WAILUKU — One week after a 35-year-old Haiku woman went missing, police said there are no “red flags” or evidence pointing to foul play in the disappearance of Amanda Eller.
“At this point there is no data to indicate anything other than a missing person (case),” Assistant Police Chief Victor Ramos said at a press conference at the Maui Police Department in Wailuku on Thursday afternoon. “But keep in mind that CID (Criminal Investigation Division) has a lot of resources in the event it turns in that direction.”
A massive interagency search began May 9 for Eller, a physical therapist and yoga instructor who was last seen at around 10:19 a.m. mailing a package at the Haiku Post Office, police said. Her 2015 white Toyota RAV4 left the post office parking lot at 10:21 a.m., according to police.
Her vehicle was later seen at around noon on May 8 at the gravel parking lot near the “Hunter’s Trail”at the Makawao Forest Reserve, where friends say she often liked to run and hike.
The vehicle was still there on the morning of May 9, when police were called by her boyfriend, Benjamin Konkol, to report Eller’s disappearance. Police said Konkol voluntarily took a polygraph test and passed, and is currently not a person of interest.
Various state, federal and county agencies, including the Maui police and fire departments, along with hundreds of volunteers, have been intensively searching the Makawao Forest Reserve ever since. Authorities suspended their official search Sunday but have continued to receive tips and are following up on leads. On Tuesday, authorities picked up the search again when a 911 call was received from an area above Makawao Forest Reserve about possible additional information, but nothing was found, Ramos said.
A helicopter with infrared technology has been used along with scent-detecting dogs.
So far, helicopters have flown for 20 hours in search of Eller, and off-duty firefighters also joined the search, along with rescue crews who have rappelled in steep areas, said Assistant Fire Chief Richard Kawasaki.
“We have a lot, a lot of people from the community, daily, hundreds have come down, very focused and passionate to locate Dr. Eller,” Ramos said. “I just want to really emphasize that the search that is taking place, not only with civilians, fire and police, has been very thorough.”
“Of course we are always asking ourselves, have we been really effective and searched everywhere we can? I like to say yes, and there is always that question. But that is not going to stop us from looking or responding to now, tips, possible leads,” Ramos added.
Detective Dennis Clifton reported that police have received at least 150 phone calls with tips, in addition to Facebook posts and emails. Police are also receiving any tips the family gets.
There are 15 detective working on the case as well as the special response team, patrol officers and community relations officers.
Ramos said detectives have been busy “determining her path of travel in Haiku.”
He said initially police were concerned when they found shopping bags out in the open in her vehicle, along with her purse and cellphone. But they later learned after speaking with friends that this was a common practice to “unplug” while hiking.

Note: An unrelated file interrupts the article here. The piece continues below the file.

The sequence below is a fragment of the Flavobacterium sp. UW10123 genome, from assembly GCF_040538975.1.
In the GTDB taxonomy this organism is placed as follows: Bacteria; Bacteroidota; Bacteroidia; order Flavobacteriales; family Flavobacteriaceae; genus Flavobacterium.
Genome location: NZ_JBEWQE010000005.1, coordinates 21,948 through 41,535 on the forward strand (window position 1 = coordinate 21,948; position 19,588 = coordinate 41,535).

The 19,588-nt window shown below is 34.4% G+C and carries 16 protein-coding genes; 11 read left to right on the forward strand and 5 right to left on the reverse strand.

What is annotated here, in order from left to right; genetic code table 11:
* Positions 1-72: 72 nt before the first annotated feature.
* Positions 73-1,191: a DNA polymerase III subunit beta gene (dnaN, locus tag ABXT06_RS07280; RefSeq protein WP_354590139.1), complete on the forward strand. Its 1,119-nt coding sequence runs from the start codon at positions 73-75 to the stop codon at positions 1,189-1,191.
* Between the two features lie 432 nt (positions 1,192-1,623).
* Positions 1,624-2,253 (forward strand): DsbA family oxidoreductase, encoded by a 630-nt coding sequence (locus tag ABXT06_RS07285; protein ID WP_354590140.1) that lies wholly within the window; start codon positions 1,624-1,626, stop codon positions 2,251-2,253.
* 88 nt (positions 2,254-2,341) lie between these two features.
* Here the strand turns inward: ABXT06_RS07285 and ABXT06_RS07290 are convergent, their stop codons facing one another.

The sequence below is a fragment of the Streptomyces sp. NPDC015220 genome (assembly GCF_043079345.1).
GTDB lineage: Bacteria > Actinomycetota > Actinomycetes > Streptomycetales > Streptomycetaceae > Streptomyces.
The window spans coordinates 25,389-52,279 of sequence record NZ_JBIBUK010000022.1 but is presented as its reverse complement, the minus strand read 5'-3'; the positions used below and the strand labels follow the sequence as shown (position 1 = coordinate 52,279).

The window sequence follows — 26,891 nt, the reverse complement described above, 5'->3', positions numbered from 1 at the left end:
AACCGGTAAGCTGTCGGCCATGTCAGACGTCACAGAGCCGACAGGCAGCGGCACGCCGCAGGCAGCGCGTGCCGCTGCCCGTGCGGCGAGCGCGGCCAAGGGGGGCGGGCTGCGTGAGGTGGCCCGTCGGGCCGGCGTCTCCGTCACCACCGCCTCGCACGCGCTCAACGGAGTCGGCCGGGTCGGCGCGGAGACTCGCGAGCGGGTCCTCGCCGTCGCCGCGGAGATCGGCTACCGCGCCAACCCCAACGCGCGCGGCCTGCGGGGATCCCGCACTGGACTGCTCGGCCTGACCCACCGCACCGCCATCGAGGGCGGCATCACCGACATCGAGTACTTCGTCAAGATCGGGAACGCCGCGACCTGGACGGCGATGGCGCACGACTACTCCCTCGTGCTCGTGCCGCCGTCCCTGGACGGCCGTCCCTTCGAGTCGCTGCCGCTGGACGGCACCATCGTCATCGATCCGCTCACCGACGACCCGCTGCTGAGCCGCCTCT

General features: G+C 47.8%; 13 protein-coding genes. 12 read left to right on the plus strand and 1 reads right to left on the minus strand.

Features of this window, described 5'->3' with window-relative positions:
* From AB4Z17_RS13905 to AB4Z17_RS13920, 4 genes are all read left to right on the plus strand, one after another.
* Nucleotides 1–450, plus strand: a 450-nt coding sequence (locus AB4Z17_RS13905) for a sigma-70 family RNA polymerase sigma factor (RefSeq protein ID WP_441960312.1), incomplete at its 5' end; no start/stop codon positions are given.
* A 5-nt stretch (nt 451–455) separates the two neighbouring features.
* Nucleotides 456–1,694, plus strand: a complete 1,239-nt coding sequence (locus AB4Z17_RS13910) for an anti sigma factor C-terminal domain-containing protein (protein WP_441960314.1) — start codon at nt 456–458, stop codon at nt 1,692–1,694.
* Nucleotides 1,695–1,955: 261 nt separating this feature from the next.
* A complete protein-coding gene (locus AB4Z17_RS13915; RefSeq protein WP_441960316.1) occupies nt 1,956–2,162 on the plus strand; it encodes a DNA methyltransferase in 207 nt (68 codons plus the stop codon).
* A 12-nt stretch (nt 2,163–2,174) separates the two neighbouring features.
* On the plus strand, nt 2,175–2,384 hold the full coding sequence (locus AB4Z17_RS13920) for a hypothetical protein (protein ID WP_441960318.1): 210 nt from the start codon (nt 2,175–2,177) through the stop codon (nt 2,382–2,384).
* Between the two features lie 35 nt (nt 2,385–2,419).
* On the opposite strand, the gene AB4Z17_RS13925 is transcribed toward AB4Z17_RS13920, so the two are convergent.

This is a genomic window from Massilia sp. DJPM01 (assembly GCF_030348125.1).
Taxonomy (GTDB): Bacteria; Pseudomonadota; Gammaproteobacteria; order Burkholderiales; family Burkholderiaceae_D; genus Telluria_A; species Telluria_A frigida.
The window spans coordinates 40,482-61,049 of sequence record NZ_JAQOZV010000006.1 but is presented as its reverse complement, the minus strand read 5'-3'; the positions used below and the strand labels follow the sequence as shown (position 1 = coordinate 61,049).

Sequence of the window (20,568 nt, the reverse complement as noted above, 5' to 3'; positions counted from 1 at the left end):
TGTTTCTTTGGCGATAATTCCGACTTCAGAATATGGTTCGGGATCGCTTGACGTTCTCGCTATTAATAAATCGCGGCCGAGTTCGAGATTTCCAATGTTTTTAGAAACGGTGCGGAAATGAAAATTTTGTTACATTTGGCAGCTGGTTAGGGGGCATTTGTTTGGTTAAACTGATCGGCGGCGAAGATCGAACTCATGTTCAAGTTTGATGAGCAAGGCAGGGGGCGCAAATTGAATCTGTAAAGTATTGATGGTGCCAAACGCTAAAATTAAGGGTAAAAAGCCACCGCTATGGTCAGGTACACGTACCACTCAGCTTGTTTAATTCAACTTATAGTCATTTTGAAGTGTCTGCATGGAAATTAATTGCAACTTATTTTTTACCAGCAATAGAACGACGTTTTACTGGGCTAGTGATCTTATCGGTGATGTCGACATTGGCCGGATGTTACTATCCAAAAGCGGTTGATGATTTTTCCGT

There were also no signs of a struggle around the car to indicate foul play. The vehicle was also processed by police, who found “nothing suspicious, no red flags,” Ramos said.
Ramos acknowledged that Sarah Haynes, a spokesperson for Eller’s search, also has been questioned and is not a person of interest.
Police also said Eller did not have any other known love interest and that they were continuing to look over her cellphone records.
Clifton said that May 8 was Eller’s day off and that she did not have any plans, according to her phone calendar.
One of Eller’s friends planned to visit her but canceled after the friend’s kitten got run over the night before.
Police also said there was nothing suspicious found at Eller’s Haiku home.
Eller’s disappearance has been widely debated and speculated on social media and through a Facebook page “Findamanda,” where tips are being posted as well as updates on the search and public reaction. Police said they appreciate the tips on social media.
Police Chief Tivoli Faaumu said that Eller’s parents John and Julia, along with her siblings Alicia and Chris, are on island looking for her.
“We will exhaust all resources available to us as we look for Amanda,” he said.
“Please continue to share any information that may help us and together we will bring Amanda home.”
Police are looking to identify and contact people who may have been in the Makawao Forest Reserve on May 8 and could offer additional information.
Around 12:12 p.m., an early 2000s model, medium blue Dodge Ram full-size pickup truck, which appeared to be a work truck, was observed parked next to Eller’s vehicle.
A white Toyota van operated by an older male with two dogs was also in the area just prior to the time Eller’s vehicle was observed.
And, a Caucasian couple in their 30s to 40s who appeared to be tourists, were also observed hiking in the area.
Police are looking to identify and contact these people for any information they may have.
Anyone who was in the Makawao Forest Reserve on May 8 should contact Detective Dennis Clifton at 244-6433 or Detective John Surina at 244-6423.
* Melissa Tanji can be reached at firstname.lastname@example.org.